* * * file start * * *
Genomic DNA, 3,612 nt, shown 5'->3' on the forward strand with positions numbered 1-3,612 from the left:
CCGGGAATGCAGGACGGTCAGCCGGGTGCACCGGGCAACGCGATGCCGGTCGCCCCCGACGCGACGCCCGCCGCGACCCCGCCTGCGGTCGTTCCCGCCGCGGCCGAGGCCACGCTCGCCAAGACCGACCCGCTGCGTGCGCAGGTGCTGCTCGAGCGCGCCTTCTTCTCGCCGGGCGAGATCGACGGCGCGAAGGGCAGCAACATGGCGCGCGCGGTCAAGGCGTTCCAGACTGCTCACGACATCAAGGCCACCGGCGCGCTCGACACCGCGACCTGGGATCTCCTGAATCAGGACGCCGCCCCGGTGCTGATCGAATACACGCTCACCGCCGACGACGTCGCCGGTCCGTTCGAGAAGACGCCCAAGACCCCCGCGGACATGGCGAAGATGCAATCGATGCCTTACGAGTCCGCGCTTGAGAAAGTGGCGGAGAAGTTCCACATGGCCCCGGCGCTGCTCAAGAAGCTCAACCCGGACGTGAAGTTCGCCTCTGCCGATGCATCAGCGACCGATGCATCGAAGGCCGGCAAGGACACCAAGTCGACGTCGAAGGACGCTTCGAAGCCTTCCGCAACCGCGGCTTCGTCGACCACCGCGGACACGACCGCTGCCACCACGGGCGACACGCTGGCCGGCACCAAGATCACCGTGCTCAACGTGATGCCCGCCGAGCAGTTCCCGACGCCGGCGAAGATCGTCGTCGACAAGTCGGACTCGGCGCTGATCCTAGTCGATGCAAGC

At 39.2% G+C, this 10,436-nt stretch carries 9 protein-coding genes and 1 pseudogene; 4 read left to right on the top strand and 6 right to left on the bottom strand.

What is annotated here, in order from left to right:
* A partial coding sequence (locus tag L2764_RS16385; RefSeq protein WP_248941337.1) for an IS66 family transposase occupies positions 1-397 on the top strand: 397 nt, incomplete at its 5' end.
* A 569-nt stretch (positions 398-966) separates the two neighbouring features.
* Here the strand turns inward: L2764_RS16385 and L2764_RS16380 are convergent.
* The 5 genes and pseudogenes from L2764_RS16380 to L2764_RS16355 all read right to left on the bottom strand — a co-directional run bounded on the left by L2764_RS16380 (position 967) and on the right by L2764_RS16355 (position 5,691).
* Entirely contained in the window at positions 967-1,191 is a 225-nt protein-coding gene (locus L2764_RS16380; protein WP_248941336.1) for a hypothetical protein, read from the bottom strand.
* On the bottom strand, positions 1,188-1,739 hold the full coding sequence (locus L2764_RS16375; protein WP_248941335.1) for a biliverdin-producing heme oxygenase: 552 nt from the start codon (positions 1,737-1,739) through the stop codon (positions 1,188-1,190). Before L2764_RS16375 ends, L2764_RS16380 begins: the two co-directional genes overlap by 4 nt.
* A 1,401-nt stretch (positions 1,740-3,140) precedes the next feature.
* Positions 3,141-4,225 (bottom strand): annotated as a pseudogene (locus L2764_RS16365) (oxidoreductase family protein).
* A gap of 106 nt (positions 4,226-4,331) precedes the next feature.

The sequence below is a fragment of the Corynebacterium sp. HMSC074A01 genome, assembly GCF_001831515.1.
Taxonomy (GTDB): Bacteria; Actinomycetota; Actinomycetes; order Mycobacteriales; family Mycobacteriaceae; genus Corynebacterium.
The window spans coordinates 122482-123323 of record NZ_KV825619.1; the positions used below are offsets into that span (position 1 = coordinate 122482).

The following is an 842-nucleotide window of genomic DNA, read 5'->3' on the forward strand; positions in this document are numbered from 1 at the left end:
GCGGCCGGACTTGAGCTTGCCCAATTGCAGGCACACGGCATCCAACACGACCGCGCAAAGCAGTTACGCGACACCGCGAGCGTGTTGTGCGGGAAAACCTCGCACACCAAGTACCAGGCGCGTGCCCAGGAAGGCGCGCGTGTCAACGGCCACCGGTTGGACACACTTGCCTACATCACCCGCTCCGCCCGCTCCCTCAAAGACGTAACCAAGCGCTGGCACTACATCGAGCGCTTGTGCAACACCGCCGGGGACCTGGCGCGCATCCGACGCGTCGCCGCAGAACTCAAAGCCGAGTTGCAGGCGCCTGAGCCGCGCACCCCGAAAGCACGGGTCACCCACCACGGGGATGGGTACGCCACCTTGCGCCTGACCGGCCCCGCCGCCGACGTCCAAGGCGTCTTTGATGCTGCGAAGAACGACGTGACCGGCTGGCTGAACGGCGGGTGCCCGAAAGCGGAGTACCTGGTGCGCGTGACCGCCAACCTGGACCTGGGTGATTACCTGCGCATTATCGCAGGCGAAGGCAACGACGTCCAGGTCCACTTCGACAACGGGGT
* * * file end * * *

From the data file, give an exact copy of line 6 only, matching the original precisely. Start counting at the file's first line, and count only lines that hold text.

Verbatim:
* A 569-nt stretch (positions 398-966) separates the two neighbouring features.